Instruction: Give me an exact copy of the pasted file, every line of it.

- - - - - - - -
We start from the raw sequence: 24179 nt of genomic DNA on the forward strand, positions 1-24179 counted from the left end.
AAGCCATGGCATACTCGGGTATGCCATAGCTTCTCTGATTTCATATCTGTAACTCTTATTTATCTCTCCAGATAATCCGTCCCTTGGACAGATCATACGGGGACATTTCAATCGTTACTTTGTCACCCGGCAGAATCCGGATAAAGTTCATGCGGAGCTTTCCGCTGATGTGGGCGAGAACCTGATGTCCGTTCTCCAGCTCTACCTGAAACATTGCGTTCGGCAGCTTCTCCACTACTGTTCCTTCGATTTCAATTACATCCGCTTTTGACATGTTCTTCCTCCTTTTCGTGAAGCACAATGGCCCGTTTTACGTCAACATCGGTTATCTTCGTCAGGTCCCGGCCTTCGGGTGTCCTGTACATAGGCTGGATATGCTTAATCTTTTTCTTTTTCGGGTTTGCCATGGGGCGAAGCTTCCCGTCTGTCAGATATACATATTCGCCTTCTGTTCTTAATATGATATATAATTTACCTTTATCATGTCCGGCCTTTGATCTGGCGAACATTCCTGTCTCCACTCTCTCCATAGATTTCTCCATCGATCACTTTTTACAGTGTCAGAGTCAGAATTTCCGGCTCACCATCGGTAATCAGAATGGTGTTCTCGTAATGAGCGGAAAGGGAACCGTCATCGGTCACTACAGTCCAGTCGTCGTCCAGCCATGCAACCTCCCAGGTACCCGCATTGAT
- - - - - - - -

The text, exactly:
We start from the raw sequence: 24179 nt of genomic DNA on the forward strand, positions 1-24179 counted from the left end.
AAGCCATGGCATACTCGGGTATGCCATAGCTTCTCTGATTTCATATCTGTAACTCTTATTTATCTCTCCAGATAATCCGTCCCTTGGACAGATCATACGGGGACATTTCAATCGTTACTTTGTCACCCGGCAGAATCCGGATAAAGTTCATGCGGAGCTTTCCGCTGATGTGGGCGAGAACCTGATGTCCGTTCTCCAGCTCTACCTGAAACATTGCGTTCGGCAGCTTCTCCACTACTGTTCCTTCGATTTCAATTACATCCGCTTTTGACATGTTCTTCCTCCTTTTCGTGAAGCACAATGGCCCGTTTTACGTCAACATCGGTTATCTTCGTCAGGTCCCGGCCTTCGGGTGTCCTGTACATAGGCTGGATATGCTTAATCTTTTTCTTTTTCGGGTTTGCCATGGGGCGAAGCTTCCCGTCTGTCAGATATACATATTCGCCTTCTGTTCTTAATATGATATATAATTTACCTTTATCATGTCCGGCCTTTGATCTGGCGAACATTCCTGTCTCCACTCTCTCCATAGATTTCTCCATCGATCACTTTTTACAGTGTCAGAGTCAGAATTTCCGGCTCACCATCGGTAATCAGAATGGTGTTCTCGTAATGAGCGGAAAGGGAACCGTCATCGGTCACTACAGTCCAGTCGTCGTCCAGCCATGCAACCTCCCAGGTACCCGCATTGAT